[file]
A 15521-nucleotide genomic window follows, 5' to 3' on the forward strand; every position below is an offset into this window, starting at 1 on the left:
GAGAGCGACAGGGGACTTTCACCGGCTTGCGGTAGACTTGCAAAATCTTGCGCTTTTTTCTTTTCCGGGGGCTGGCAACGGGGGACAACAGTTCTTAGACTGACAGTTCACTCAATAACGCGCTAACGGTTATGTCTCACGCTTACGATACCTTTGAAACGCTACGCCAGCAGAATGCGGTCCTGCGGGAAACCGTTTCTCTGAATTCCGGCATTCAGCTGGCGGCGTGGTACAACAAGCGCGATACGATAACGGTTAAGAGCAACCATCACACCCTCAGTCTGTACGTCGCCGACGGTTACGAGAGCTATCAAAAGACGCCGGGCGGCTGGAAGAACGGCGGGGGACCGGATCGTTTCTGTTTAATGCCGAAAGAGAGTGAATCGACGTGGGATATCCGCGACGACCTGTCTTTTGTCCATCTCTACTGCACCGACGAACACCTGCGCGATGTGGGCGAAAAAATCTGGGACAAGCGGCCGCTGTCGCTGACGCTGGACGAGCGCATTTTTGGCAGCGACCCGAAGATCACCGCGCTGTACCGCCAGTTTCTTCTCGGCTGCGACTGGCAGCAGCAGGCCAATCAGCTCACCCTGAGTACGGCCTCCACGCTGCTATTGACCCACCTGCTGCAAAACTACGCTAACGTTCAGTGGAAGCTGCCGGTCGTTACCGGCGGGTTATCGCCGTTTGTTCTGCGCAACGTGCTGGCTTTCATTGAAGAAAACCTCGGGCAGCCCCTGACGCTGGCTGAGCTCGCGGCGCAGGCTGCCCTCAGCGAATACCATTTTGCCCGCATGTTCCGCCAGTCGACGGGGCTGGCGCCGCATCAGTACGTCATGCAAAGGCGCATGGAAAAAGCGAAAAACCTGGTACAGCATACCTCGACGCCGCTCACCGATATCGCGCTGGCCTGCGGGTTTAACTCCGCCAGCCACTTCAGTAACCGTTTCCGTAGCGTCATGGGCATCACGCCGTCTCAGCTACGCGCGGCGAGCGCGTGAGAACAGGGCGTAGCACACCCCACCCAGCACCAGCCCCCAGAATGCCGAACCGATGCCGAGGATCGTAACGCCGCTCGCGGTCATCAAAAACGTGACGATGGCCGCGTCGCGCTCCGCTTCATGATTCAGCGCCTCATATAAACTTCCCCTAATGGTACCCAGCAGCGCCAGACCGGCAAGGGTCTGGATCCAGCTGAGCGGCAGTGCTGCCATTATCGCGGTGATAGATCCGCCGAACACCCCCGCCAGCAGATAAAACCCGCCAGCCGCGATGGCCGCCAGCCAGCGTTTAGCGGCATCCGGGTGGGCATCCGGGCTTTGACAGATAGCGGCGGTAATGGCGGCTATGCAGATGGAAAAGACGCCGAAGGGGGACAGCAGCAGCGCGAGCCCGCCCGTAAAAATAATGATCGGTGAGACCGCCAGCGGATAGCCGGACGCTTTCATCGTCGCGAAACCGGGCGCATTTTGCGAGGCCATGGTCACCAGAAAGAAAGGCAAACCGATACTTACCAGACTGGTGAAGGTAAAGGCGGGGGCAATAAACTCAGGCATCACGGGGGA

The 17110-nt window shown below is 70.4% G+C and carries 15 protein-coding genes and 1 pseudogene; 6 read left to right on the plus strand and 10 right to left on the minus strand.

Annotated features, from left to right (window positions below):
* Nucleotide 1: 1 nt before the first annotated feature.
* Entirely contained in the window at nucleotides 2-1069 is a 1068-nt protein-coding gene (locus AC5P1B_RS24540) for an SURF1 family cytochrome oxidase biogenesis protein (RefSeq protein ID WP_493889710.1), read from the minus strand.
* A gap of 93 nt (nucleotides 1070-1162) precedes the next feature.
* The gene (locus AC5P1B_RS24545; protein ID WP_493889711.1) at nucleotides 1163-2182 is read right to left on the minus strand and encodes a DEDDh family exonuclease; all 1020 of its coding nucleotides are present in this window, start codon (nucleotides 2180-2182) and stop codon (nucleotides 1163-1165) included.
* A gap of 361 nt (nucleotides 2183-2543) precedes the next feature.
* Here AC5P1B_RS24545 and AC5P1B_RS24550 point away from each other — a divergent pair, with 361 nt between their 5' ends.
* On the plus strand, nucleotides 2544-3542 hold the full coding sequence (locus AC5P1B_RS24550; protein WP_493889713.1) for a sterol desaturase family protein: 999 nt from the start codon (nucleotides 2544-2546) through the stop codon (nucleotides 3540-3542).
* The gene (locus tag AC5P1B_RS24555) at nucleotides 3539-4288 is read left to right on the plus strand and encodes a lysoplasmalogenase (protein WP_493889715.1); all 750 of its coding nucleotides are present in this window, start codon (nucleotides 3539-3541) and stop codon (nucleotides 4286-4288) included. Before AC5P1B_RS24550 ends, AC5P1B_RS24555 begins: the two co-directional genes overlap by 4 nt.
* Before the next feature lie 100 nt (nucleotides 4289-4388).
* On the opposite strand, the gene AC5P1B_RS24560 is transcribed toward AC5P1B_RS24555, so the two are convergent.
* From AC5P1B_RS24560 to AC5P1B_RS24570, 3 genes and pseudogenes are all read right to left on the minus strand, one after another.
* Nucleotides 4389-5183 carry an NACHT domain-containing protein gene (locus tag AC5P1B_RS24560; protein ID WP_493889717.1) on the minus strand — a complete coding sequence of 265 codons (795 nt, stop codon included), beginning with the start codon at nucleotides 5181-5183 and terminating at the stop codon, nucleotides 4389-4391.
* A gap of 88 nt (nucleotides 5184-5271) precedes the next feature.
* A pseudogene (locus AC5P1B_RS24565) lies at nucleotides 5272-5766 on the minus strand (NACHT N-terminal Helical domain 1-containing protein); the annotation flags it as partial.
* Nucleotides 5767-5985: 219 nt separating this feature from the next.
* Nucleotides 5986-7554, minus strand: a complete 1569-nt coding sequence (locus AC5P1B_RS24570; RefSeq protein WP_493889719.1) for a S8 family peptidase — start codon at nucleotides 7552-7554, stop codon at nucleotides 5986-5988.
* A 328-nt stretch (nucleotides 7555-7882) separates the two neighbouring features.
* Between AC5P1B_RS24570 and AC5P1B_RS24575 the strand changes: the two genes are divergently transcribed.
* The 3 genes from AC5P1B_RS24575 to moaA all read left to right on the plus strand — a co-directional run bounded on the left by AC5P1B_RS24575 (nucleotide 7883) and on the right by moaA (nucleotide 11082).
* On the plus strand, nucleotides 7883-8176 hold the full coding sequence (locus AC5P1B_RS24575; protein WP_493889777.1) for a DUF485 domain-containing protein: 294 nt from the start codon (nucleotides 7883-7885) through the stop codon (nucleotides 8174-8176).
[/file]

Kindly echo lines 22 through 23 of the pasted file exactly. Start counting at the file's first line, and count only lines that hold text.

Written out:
* Between AC5P1B_RS24570 and AC5P1B_RS24575 the strand changes: the two genes are divergently transcribed.
* The 3 genes from AC5P1B_RS24575 to moaA all read left to right on the plus strand — a co-directional run bounded on the left by AC5P1B_RS24575 (nucleotide 7883) and on the right by moaA (nucleotide 11082).